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SKU: IAF-203-1011 Categories: ,


Computer made/mounted on velcro   4.0 inch-100mm


203rd Squadron

On 16 Dec 2009, simultaneous with the delivery of the first batch of four Beechcraft T-6A Texan II, the Iraqi Flight Training School became the Iraqi Air Force College and moved to Combat Outpost Speicher. The initial four aircraft equipped the 3rd Training Squadron. The final batch of four aircraft left the USA on 8 Nov 2010 and arrived in Iraq the following day, coinciding with the first graduation of 20 new Iraqi pilots — eight on fixed-wing and 12 on rotary-wing types — bringing the total number of pilots trained to 102.

Initial flight training on the T-6A began on 20 Mar 2010, under the instruction of the U.S. 52nd Expeditionary Flying Training Squadron. In 11 Jan 2011, the 3rd Training Squadron became the 203rd Training Squadron. On 5 Sep 2011, 11 trained Iraqi instructors took over from the American instructors.


The Iraqi Air Force (IQAF) (Arabic: القوة الجوية العراقية; Al Quwwa al Jawwiya al Iraqiya) is the aerial warfare service branch of the Iraqi Armed Forces, responsible for the policing of international borders and surveillance of national assets. The IQAF also acts as a support force for the Iraqi Navy and the Iraqi Army and it allows Iraq to rapidly deploy its developing Army.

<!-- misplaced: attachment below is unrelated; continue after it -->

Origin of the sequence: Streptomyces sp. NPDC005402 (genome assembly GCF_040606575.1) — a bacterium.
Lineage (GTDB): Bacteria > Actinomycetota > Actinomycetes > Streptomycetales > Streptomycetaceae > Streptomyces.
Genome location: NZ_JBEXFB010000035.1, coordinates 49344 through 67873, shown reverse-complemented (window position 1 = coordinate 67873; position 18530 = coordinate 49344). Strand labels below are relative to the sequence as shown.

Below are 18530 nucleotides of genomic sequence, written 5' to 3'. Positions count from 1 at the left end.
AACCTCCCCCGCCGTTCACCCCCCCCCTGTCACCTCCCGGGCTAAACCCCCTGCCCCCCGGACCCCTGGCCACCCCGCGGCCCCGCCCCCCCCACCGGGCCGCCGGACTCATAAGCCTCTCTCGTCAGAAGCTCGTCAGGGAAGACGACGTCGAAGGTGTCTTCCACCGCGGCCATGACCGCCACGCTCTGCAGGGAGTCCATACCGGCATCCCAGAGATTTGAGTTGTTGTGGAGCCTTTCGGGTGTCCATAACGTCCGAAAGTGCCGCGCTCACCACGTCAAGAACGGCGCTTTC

The Iraqi Air Force was founded in 1931, during British rule of Iraq, with only a few pilots. Aside from a brief period during the Second World War, the Iraqi Air Force operated mostly British aircraft until the 14 July Revolution in 1958, when the new Iraqi government began increased diplomatic relationships with the Soviet Union. The air force used both Soviet and British aircraft throughout the 1950s and 1960s. When Saddam Hussein came to power in 1979, the air force grew very quickly when Iraq ordered more Soviet and French aircraft. Its peak came after the long and bloody Iran-Iraq War, which ended in 1988, when it consisted of over 950 aircraft, becoming the largest air force in the region. Its downfall came during the Gulf War (1990–91) and continued while coalition forces enforced no-fly zones. The remains of Iraq’s air force was destroyed during the 2003 invasion of Iraq. Currently, the IQAF is rebuilding and receiving most of its training and aircraft from the USA.

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